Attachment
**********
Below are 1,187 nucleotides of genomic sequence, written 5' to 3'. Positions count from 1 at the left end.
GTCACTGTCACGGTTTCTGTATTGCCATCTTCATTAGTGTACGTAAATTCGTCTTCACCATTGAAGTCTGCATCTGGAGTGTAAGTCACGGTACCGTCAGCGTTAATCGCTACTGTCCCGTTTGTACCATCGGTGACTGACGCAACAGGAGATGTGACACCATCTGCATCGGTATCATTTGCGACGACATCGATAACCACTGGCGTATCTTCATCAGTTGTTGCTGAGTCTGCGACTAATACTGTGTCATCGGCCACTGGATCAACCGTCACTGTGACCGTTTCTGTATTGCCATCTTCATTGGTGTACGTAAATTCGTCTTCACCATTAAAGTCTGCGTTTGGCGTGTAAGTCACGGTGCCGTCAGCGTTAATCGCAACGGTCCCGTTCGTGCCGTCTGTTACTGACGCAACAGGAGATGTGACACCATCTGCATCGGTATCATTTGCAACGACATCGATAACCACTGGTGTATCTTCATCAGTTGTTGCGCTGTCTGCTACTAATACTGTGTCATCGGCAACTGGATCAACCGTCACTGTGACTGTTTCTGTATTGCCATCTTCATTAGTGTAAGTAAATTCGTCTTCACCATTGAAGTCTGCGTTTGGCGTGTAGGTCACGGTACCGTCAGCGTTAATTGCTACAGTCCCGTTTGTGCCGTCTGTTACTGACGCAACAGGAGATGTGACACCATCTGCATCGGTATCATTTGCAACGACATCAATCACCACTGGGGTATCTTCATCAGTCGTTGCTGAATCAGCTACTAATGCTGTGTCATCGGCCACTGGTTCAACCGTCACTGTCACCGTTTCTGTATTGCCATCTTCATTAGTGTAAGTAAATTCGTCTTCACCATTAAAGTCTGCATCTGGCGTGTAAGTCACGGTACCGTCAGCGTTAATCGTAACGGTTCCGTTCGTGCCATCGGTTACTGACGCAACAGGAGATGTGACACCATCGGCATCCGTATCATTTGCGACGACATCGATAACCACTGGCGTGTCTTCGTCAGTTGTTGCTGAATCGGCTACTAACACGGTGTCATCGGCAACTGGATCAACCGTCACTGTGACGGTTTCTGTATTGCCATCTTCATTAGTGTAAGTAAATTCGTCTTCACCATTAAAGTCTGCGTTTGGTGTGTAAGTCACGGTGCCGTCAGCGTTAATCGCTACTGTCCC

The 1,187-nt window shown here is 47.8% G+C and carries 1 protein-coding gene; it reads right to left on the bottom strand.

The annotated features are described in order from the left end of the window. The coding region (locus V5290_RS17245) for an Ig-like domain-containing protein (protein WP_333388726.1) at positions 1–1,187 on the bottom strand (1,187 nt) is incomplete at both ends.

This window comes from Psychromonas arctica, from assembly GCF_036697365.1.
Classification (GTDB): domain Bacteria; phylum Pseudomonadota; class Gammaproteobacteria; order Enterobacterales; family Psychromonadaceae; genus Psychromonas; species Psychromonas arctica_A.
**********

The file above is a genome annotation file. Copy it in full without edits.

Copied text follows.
Below are 1,187 nucleotides of genomic sequence, written 5' to 3'. Positions count from 1 at the left end.
GTCACTGTCACGGTTTCTGTATTGCCATCTTCATTAGTGTACGTAAATTCGTCTTCACCATTGAAGTCTGCATCTGGAGTGTAAGTCACGGTACCGTCAGCGTTAATCGCTACTGTCCCGTTTGTACCATCGGTGACTGACGCAACAGGAGATGTGACACCATCTGCATCGGTATCATTTGCGACGACATCGATAACCACTGGCGTATCTTCATCAGTTGTTGCTGAGTCTGCGACTAATACTGTGTCATCGGCCACTGGATCAACCGTCACTGTGACCGTTTCTGTATTGCCATCTTCATTGGTGTACGTAAATTCGTCTTCACCATTAAAGTCTGCGTTTGGCGTGTAAGTCACGGTGCCGTCAGCGTTAATCGCAACGGTCCCGTTCGTGCCGTCTGTTACTGACGCAACAGGAGATGTGACACCATCTGCATCGGTATCATTTGCAACGACATCGATAACCACTGGTGTATCTTCATCAGTTGTTGCGCTGTCTGCTACTAATACTGTGTCATCGGCAACTGGATCAACCGTCACTGTGACTGTTTCTGTATTGCCATCTTCATTAGTGTAAGTAAATTCGTCTTCACCATTGAAGTCTGCGTTTGGCGTGTAGGTCACGGTACCGTCAGCGTTAATTGCTACAGTCCCGTTTGTGCCGTCTGTTACTGACGCAACAGGAGATGTGACACCATCTGCATCGGTATCATTTGCAACGACATCAATCACCACTGGGGTATCTTCATCAGTCGTTGCTGAATCAGCTACTAATGCTGTGTCATCGGCCACTGGTTCAACCGTCACTGTCACCGTTTCTGTATTGCCATCTTCATTAGTGTAAGTAAATTCGTCTTCACCATTAAAGTCTGCATCTGGCGTGTAAGTCACGGTACCGTCAGCGTTAATCGTAACGGTTCCGTTCGTGCCATCGGTTACTGACGCAACAGGAGATGTGACACCATCGGCATCCGTATCATTTGCGACGACATCGATAACCACTGGCGTGTCTTCGTCAGTTGTTGCTGAATCGGCTACTAACACGGTGTCATCGGCAACTGGATCAACCGTCACTGTGACGGTTTCTGTATTGCCATCTTCATTAGTGTAAGTAAATTCGTCTTCACCATTAAAGTCTGCGTTTGGTGTGTAAGTCACGGTGCCGTCAGCGTTAATCGCTACTGTCCC

The 1,187-nt window shown here is 47.8% G+C and carries 1 protein-coding gene; it reads right to left on the bottom strand.

The annotated features are described in order from the left end of the window. The coding region (locus V5290_RS17245) for an Ig-like domain-containing protein (protein WP_333388726.1) at positions 1–1,187 on the bottom strand (1,187 nt) is incomplete at both ends.

This window comes from Psychromonas arctica, from assembly GCF_036697365.1.
Classification (GTDB): domain Bacteria; phylum Pseudomonadota; class Gammaproteobacteria; order Enterobacterales; family Psychromonadaceae; genus Psychromonas; species Psychromonas arctica_A.